If stories are more of your thing, then you probably already know the ones where laptops and smartphones were left in cars, train stations, restaurants or HR documents sent to wrong recipients. A quick internet search will reveal even more stories that span across all industries – from healthcare to manufacturing.

Ok, so human error is a big issue. What can we do about it?

As we’re a Data Loss Prevention vendor, we’ve been raising awareness and emphasizing that a solid security solution also needs to be complemented by the human component. Informing employees about the role they play, what they can and can’t do (and why) and how they can help improve the process and security is something every company should consider. So let’s take a look at some actual solutions, their benefits, and shortcomings.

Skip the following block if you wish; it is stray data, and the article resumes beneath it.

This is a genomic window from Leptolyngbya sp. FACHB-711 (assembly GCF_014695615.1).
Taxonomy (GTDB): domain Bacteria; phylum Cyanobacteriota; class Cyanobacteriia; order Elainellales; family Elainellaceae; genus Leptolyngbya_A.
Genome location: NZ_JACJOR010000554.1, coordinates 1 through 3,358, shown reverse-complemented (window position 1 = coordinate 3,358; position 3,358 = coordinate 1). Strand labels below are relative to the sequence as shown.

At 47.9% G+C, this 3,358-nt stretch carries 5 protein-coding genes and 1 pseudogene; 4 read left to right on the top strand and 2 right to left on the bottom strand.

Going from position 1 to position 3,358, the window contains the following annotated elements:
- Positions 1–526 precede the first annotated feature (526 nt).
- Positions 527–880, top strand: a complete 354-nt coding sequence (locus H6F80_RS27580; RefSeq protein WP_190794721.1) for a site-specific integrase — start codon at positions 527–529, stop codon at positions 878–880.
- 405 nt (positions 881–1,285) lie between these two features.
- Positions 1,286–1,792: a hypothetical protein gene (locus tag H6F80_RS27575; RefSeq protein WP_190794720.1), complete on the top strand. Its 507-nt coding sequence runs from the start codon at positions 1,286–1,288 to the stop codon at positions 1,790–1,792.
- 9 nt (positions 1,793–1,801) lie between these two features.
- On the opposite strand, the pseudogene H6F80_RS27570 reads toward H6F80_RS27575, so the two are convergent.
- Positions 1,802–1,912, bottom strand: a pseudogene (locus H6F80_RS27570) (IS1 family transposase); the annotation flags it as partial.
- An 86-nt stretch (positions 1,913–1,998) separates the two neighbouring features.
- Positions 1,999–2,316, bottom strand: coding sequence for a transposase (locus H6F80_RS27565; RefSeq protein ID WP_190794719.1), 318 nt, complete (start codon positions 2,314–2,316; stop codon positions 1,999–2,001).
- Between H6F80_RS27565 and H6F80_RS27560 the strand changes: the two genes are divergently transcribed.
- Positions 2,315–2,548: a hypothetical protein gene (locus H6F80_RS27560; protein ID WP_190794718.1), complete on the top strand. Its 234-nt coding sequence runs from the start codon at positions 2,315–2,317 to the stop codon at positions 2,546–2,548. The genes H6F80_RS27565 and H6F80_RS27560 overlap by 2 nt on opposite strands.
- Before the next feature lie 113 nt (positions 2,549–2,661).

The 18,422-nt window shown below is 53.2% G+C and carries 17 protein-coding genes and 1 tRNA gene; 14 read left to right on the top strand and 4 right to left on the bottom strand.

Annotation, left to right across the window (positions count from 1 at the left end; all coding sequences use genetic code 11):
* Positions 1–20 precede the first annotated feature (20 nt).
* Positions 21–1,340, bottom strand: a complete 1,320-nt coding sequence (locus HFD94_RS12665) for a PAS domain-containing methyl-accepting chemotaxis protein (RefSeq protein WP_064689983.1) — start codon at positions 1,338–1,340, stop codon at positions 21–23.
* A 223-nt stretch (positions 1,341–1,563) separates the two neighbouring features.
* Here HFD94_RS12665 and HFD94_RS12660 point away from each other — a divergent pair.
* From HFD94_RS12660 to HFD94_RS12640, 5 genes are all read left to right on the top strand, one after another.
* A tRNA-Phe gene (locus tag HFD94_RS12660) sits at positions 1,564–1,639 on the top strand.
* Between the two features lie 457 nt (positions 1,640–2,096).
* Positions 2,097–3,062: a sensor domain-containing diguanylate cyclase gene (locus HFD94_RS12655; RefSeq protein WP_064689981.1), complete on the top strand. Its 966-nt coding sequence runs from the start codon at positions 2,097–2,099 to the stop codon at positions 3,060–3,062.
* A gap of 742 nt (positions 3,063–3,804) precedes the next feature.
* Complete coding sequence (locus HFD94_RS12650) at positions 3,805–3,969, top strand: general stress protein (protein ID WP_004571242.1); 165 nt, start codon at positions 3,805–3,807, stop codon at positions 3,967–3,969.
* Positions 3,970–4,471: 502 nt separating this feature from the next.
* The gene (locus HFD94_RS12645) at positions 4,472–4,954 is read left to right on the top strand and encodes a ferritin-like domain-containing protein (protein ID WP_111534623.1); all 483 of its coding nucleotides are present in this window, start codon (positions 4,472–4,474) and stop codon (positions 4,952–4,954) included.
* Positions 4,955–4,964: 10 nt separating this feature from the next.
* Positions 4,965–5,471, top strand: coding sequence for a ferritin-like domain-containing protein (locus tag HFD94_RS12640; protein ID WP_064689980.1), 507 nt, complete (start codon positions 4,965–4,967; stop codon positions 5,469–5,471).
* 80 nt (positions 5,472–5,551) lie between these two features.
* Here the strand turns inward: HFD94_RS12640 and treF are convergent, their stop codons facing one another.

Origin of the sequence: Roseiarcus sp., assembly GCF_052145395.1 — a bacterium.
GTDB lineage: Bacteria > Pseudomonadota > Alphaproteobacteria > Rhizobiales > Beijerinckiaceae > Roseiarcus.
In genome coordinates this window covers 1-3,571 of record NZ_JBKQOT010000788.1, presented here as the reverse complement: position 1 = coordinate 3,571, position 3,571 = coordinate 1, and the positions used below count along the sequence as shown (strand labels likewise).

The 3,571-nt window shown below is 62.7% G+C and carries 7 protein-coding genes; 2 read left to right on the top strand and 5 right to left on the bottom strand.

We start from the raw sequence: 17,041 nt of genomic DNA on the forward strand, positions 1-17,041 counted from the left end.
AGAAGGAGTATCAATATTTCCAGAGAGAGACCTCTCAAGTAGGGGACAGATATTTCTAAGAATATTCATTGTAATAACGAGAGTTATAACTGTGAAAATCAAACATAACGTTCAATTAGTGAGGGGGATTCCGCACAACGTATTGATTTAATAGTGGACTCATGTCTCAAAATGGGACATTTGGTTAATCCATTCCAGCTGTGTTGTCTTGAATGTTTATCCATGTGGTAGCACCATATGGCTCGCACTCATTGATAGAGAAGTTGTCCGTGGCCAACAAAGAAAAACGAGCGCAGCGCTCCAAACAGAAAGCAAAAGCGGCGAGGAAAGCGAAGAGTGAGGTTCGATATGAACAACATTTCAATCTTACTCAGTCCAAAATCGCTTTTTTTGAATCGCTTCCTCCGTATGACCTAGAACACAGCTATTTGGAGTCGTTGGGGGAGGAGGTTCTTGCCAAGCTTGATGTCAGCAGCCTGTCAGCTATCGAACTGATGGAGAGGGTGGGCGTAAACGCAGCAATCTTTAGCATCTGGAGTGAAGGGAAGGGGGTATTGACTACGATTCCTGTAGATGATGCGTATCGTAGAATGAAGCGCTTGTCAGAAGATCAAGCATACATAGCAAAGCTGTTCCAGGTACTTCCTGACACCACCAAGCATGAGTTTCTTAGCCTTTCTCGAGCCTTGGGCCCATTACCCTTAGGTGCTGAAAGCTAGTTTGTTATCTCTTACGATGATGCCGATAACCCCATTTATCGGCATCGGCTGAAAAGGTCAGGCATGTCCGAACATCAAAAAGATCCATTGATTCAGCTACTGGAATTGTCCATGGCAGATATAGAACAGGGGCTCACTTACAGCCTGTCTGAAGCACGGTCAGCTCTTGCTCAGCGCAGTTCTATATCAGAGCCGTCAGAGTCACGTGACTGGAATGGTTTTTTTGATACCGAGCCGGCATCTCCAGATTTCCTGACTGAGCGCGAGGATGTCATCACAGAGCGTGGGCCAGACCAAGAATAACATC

Trainings

It’s probably the first thing that comes to mind when a company wants to provide information that its employees’ need to assimilate. Being one of the classic ways of doing things, it’s relatively easy to organize and everybody is used to them and will know what to do. The downside, however, is that trainings are not the most appealing activities. Add to this the fact that “Security” is not really a hot topic, therefore, the results may leave something to be desired.

Gamification